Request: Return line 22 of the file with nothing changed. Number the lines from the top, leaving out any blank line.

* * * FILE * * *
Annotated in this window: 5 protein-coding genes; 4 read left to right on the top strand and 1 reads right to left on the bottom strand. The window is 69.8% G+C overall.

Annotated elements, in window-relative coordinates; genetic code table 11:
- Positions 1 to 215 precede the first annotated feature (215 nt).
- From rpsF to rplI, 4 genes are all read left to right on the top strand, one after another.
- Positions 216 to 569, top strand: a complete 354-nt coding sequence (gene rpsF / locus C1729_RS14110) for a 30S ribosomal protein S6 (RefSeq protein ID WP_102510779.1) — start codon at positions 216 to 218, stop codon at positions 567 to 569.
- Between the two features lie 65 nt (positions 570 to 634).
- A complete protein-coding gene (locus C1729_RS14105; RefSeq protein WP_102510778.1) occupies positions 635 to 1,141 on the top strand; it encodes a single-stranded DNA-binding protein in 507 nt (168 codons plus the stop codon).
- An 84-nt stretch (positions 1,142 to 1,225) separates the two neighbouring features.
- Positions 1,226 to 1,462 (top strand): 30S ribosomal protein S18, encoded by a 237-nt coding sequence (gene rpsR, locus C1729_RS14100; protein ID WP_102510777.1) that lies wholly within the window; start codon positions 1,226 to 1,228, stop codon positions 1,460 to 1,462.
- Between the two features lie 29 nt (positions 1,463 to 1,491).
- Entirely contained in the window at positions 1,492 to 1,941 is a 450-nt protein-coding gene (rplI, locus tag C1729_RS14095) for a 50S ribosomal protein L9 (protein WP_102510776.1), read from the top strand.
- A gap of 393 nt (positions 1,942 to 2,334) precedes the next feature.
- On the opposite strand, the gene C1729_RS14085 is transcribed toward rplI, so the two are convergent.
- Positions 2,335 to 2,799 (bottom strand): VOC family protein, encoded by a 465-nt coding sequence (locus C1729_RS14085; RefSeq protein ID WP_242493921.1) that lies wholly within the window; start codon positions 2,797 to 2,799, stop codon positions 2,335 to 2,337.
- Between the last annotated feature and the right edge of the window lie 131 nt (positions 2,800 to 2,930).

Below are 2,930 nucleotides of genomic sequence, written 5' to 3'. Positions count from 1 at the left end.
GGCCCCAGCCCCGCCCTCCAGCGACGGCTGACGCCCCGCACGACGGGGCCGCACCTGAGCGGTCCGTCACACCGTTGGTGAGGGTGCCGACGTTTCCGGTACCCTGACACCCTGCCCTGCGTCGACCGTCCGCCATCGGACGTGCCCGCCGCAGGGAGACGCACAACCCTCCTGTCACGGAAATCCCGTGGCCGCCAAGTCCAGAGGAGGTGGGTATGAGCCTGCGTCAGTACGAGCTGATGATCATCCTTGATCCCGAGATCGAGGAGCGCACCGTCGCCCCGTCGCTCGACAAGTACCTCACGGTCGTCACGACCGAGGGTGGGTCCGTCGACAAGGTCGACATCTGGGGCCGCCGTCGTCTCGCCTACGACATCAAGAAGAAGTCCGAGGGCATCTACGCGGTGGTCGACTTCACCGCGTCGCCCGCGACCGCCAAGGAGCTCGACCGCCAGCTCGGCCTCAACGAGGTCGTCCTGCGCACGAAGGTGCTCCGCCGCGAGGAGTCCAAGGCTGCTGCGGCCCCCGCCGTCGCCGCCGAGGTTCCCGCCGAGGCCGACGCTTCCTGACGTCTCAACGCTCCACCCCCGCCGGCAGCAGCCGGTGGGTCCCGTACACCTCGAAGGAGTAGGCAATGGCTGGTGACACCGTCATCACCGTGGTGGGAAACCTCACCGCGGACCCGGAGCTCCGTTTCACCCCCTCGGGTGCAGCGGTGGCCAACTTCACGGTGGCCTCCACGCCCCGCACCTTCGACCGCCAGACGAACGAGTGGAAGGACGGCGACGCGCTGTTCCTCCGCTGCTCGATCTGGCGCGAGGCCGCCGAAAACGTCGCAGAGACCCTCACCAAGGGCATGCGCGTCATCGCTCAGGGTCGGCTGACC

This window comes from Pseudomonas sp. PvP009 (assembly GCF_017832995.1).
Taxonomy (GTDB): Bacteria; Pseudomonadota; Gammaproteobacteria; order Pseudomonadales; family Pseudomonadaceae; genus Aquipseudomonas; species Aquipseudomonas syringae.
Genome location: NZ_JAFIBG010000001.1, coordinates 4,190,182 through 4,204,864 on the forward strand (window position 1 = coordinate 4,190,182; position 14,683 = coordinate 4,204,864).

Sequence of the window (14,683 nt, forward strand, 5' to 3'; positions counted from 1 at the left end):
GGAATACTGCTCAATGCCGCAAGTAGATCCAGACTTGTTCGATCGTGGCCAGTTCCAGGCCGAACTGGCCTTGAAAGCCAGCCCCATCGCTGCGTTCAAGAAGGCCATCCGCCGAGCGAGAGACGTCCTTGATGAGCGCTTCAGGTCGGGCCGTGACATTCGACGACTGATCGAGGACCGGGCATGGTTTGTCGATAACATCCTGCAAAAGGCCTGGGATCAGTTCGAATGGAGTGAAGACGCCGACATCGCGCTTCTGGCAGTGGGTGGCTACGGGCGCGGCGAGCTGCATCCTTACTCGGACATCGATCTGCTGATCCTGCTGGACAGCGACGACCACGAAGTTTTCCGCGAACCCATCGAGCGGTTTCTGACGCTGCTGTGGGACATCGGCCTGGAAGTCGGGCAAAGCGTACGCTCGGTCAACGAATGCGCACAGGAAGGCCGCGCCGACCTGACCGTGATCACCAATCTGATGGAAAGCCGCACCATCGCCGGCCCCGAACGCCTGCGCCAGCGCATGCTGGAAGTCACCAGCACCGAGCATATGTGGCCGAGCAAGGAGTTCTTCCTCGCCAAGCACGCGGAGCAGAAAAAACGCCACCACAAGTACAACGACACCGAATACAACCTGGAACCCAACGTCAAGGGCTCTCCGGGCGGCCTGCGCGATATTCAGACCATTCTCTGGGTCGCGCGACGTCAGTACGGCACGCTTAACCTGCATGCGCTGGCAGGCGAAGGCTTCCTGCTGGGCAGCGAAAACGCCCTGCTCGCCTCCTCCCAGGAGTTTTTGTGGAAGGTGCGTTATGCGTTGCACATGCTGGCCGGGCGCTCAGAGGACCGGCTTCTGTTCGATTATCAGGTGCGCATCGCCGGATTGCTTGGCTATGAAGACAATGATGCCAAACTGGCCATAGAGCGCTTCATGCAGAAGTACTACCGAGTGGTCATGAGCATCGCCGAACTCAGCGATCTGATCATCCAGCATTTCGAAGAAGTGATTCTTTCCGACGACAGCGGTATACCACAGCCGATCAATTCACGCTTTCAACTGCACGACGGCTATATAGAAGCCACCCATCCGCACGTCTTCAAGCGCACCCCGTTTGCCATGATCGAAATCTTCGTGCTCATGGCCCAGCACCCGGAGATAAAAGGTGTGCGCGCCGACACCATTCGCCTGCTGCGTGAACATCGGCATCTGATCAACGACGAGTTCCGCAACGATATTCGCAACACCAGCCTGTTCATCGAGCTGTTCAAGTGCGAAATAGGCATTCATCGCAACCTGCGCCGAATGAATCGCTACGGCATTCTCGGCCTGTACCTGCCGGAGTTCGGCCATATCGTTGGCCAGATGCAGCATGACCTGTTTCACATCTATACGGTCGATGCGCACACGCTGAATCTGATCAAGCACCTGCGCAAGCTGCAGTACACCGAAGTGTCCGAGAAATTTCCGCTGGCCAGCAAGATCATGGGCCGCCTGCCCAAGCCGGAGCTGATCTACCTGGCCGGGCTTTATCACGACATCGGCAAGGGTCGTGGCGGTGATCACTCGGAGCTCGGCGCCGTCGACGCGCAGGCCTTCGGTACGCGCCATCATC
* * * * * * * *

GGAATACTGCTCAATGCCGCAAGTAGATCCAGACTTGTTCGATCGTGGCCAGTTCCAGGCCGAACTGGCCTTGAAAGCCAGCCCCATCGCTGCGTTCAAGAAGGCCATCCGCCGAGCGAGAGACGTCCTTGATGAGCGCTTCAGGTCGGGCCGTGACATTCGACGACTGATCGAGGACCGGGCATGGTTTGTCGATAACATCCTGCAAAAGGCCTGGGATCAGTTCGAATGGAGTGAAGACGCCGACATCGCGCTTCTGGCAGTGGGTGGCTACGGGCGCGGCGAGCTGCATCCTTACTCGGACATCGATCTGCTGATCCTGCTGGACAGCGACGACCACGAAGTTTTCCGCGAACCCATCGAGCGGTTTCTGACGCTGCTGTGGGACATCGGCCTGGAAGTCGGGCAAAGCGTACGCTCGGTCAACGAATGCGCACAGGAAGGCCGCGCCGACCTGACCGTGATCACCAATCTGATGGAAAGCCGCACCATCGCCGGCCCCGAACGCCTGCGCCAGCGCATGCTGGAAGTCACCAGCACCGAGCATATGTGGCCGAGCAAGGAGTTCTTCCTCGCCAAGCACGCGGAGCAGAAAAAACGCCACCACAAGTACAACGACACCGAATACAACCTGGAACCCAACGTCAAGGGCTCTCCGGGCGGCCTGCGCGATATTCAGACCATTCTCTGGGTCGCGCGACGTCAGTACGGCACGCTTAACCTGCATGCGCTGGCAGGCGAAGGCTTCCTGCTGGGCAGCGAAAACGCCCTGCTCGCCTCCTCCCAGGAGTTTTTGTGGAAGGTGCGTTATGCGTTGCACATGCTGGCCGGGCGCTCAGAGGACCGGCTTCTGTTCGATTATCAGGTGCGCATCGCCGGATTGCTTGGCTATGAAGACAATGATGCCAAACTGGCCATAGAGCGCTTCATGCAGAAGTACTACCGAGTGGTCATGAGCATCGCCGAACTCAGCGATCTGATCATCCAGCATTTCGAAGAAGTGATTCTTTCCGACGACAGCGGTATACCACAGCCGATCAATTCACGCTTTCAACTGCACGACGGCTATATAGAAGCCACCCATCCGCACGTCTTCAAGCGCACCCCGTTTGCCATGATCGAAATCTTCGTGCTCATGGCCCAGCACCCGGAGATAAAAGGTGTGCGCGCCGACACCATTCGCCTGCTGCGTGAACATCGGCATCTGATCAACGACGAGTTCCGCAACGATATTCGCAACACCAGCCTGTTCATCGAGCTGTTCAAGTGCGAAATAGGCATTCATCGCAACCTGCGCCGAATGAATCGCTACGGCATTCTCGGCCTGTACCTGCCGGAGTTCGGCCATATCGTTGGCCAGATGCAGCATGACCTGTTTCACATCTATACGGTCGATGCGCACACGCTGAATCTGATCAAGCACCTGCGCAAGCTGCAGTACACCGAAGTGTCCGAGAAATTTCCGCTGGCCAGCAAGATCATGGGCCGCCTGCCCAAGCCGGAGCTGATCTACCTGGCCGGGCTTTATCACGACATCGGCAAGGGTCGTGGCGGTGATCACTCGGAGCTCGGCGCCGTCGACGCGCAGGCCTTCGGTACGCGCCATCATC